**Although orientation coding in the human visual system has been researched with simple stimuli, little is known about how orientation information is represented while viewing complex images. We show that, similar to findings with simple Gabor textures, the visual system involuntarily discounts orientation noise in a wide range of natural images, and that this discounting produces a dipper function in the sensitivity to orientation noise, with best sensitivity at intermediate levels of pedestal noise. However, the level of this discounting depends on the complexity and familiarity of the input image, resulting in an image-class-specific threshold that changes the shape and position of the dipper function according to image class. These findings do not fit a filter-based feed-forward view of orientation coding, but can be explained by a process that utilizes an experience-based perceptual prior of the expected local orientations and their noise. Thus, the visual system encodes orientation in a dynamic context by continuously combining sensory information with expectations derived from earlier experiences.**

**Figure 1**

**Figure 1**

*ω*was 4, 8, and 16 c/° (wavelength:

_{s}*λ*= 32, 16, or 8 pixels, respectively), orientation

_{s}*θ*was spaced at 45° intervals from 0° to 135°,

*s*=

_{θ}*x*cos

*+*

_{θ}*y*sin

*, and the standard deviations of the Gaussian envelope were*

_{θ}*σ*=

_{x}*σ*= 0.25

_{y}*λ*. The images were analyzed separately at each spatial frequency, and the response magnitude

_{s}*R*of each filter at each point in the image is The phase

*ϕ*at each point in the image is The interpolated orientation

*L*

_{max}and

*L*

_{min}refer to maximum and minimum luminance, respectively. Finally, summing these Gabor elements composed our synthetic natural image.

*σ*between adjacent elements to avoid overlaps and to match the spacing in the four stimulus classes (Figure 1B). For parallel patterns, the orientation of each element was drawn from a normal distribution with the same mean orientation within one trial and selected randomly from a normal distribution across trials. For circular patterns, the orientation of each element was drawn from a normal distribution with a mean orientation determined by its position relative to the center of the image,

*f*amplitude spectrum that is close to that found in natural images (Field, 1987).

^{2}and a refresh rate of 60 Hz. The display measured 36° horizontally (1152 pixels) and 27° vertically (870 pixels), and was 57 cm from the observer, in a semilit room. The RGB monitor settings were adjusted so that the luminance of green was twice that of red, which in turn was twice that of blue. This shifted the white point of the monitor to 0.31, 0.28 (

*x*,

*y*) at 50 cd/m

^{2}. A bit-stealing algorithm (Tyler, 1997) was used to obtain 10.8 bits (1,785 levels) of luminance resolution on the RGB monitor.

*σ*, where

_{p}*σ*was one of six possible values between 1 and 32 in log steps. The staircase image was identical to the pedestal image, except that the SD of the normal distribution from which the orientation of each element was drawn was increased by Δ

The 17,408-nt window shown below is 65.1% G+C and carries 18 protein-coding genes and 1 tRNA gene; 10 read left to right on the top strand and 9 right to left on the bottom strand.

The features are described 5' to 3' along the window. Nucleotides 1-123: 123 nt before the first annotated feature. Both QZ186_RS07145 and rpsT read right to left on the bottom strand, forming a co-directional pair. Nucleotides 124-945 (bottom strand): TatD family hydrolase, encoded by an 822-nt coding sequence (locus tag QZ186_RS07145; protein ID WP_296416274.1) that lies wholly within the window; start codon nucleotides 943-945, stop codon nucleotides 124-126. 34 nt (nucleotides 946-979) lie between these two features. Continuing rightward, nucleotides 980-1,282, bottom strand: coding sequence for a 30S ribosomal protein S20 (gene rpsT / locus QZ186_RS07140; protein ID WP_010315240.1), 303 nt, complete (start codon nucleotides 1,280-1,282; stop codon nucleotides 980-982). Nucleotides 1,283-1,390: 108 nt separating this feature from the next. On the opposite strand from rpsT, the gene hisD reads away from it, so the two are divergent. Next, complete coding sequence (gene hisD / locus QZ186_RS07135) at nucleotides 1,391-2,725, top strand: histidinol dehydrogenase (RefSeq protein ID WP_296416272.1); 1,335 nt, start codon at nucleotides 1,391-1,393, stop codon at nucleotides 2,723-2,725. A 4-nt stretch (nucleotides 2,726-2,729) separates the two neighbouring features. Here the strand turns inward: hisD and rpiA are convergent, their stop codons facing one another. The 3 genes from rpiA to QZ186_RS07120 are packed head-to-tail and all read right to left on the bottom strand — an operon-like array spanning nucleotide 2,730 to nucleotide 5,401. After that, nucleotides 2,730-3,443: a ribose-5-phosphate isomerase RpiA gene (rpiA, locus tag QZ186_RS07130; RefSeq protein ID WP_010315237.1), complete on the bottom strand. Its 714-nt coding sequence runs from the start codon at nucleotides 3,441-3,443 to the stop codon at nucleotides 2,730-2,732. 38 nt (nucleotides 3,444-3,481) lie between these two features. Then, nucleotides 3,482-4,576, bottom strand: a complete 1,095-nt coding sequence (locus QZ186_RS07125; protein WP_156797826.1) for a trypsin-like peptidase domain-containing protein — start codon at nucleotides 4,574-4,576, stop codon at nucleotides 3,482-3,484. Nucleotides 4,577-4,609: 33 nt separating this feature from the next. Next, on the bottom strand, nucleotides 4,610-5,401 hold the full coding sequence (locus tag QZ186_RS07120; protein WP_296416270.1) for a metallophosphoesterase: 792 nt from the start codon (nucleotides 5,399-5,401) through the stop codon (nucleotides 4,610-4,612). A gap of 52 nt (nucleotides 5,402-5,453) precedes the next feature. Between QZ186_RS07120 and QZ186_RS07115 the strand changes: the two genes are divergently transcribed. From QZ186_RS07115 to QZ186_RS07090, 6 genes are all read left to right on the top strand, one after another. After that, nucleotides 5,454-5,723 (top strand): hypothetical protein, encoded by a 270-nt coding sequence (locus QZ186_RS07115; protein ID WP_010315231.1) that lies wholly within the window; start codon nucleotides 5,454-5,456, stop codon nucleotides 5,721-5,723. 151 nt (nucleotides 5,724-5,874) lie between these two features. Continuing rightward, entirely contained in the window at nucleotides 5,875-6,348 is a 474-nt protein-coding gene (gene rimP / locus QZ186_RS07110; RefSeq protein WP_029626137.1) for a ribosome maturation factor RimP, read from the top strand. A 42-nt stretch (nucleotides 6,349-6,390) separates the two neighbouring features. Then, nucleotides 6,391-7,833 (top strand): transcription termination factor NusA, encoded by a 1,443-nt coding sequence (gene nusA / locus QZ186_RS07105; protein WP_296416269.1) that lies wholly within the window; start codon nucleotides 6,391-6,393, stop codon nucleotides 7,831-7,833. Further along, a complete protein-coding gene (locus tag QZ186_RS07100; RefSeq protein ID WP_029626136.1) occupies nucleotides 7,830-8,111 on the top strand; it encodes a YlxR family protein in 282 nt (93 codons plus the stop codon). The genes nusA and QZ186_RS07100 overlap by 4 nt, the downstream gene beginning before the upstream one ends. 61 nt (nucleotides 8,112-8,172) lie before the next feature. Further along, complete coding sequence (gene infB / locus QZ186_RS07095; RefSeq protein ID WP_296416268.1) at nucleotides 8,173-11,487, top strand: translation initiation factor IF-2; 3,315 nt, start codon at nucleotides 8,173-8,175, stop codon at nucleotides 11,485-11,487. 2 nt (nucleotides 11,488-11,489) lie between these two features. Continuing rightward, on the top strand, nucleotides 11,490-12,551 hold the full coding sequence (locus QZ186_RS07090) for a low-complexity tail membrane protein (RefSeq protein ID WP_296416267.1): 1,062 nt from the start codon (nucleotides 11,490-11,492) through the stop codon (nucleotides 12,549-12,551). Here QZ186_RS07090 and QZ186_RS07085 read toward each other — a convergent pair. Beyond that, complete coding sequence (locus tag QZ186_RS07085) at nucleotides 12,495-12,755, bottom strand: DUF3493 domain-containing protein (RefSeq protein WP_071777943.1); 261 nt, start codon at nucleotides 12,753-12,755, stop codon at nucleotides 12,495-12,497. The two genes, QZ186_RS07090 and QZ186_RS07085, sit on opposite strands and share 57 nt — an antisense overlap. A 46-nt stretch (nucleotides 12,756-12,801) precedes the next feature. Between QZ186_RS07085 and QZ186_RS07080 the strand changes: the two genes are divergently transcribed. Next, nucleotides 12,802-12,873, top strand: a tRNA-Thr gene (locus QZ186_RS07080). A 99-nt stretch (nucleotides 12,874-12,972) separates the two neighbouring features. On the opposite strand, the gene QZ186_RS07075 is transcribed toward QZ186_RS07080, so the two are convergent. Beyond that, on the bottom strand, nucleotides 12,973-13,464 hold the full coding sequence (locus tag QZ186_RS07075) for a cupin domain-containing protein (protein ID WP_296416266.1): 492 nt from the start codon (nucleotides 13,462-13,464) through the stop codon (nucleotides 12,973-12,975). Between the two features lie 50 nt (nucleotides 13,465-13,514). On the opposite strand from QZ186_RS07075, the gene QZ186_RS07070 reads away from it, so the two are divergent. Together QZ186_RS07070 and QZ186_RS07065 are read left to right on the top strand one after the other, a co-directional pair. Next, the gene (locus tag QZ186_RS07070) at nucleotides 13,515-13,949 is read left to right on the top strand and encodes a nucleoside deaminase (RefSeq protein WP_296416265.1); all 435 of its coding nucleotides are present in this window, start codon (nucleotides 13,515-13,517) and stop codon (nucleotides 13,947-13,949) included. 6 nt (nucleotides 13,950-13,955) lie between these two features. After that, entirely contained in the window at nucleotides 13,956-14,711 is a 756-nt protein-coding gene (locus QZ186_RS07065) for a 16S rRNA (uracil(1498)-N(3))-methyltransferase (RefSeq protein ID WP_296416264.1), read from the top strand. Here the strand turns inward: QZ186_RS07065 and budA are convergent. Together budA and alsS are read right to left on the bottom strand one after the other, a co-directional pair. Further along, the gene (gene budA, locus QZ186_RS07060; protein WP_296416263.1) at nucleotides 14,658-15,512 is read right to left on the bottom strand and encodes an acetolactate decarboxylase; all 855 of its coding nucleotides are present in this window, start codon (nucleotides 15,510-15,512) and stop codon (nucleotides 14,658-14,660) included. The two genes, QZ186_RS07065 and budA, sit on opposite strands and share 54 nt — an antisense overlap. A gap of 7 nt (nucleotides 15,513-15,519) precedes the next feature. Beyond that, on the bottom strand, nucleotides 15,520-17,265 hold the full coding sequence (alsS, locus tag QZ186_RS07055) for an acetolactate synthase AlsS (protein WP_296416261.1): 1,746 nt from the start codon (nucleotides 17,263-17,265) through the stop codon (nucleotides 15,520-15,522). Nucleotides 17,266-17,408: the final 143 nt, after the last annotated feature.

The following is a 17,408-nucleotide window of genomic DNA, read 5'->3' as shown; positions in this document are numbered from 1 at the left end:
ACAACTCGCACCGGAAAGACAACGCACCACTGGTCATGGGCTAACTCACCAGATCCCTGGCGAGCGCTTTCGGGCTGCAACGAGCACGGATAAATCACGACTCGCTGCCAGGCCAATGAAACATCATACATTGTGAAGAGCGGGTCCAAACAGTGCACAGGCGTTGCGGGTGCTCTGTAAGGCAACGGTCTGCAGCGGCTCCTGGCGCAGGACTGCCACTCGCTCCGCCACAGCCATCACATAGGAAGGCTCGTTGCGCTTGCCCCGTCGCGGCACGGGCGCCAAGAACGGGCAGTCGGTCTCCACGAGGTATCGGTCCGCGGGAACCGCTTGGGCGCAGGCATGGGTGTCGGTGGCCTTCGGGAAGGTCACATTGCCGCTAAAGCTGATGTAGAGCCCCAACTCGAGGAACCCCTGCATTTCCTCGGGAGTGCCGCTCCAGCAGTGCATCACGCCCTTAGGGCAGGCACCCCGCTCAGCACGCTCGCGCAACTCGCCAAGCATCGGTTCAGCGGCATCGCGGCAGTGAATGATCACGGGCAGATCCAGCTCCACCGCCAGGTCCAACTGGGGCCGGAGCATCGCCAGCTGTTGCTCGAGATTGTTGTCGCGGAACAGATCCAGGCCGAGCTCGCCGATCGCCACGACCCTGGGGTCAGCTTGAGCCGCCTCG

_{p}*σ*under the control of a staircase (Barlow, 1956). The pedestal noise manipulations altered the orientation of 99% of the elements by less than ±90° so that wrapping of orientations did not become an issue, even though a slightly higher percentage wrapping could occur due to the addition of staircase noise (average wrapping at the highest pedestal level was 5.75%).

*σ*is the JND in orientation SD, and

_{θ}*w*is the Weber fraction for orientation variance at pedestal levels exceeding the threshold. The parameters of the model were determined with least-squares minimization, weighted with SDs obtained by bootstrapping, from the estimated JND at each pedestal level and stimulus type.

*σ*to expected response accuracy

*P*(

*c*), given a pedestal level of orientation noise

*σ*, an intrinsic noise level

_{p}*σ*

_{int}as a free parameter, and two degrees of freedom

*d*

_{1}and

*d*

_{2}for the F-distribution. The degrees of freedom reflect how many individual elements an observer used for estimating the variance, and they are both equal to the second free parameter

*M*(

*d*

_{1}=

*d*

_{2}=

*M*) of the model. The parameters of the model were estimated with a maximum-likelihood fit to data vectors consisting of the pedestal noise level, added staircase noise, stimulus class, and the observer's response on each trial.

*R*

^{2}was used to estimate and compare the overall goodness of fit of the two models. Identifiability of the models was assessed from the mutual parameter covariance matrices of each model (Walter & Pronzato, 1996).

*D*, where

*D*is defined as

*α*between the observed and expected orientations of each segment in the image, and where the expected orientations are defined by the a priori template. The inferred posterior could be used to compare the pedestal and staircase images when making a decision about whether one or the other image has a higher noise level. Segments of the image were assumed to be independently and identically distributed; therefore the likelihood of the data is the product of the individual orientation deviations from the template: We assume that the probability of the orientation difference Δ

_{i}*α*of a segment and the template can be described by a zero-mean normal distribution: In this formulation, we omit the observer's measurement noise for the sake of simplicity. While measurement noise influences the final discounting of orientation variance, it is nonspecific with regard to stimulus class. As a consequence, any measurement noise in this model is implicitly embedded in the a priori template.

_{i}*α*′ and prior hyperparameter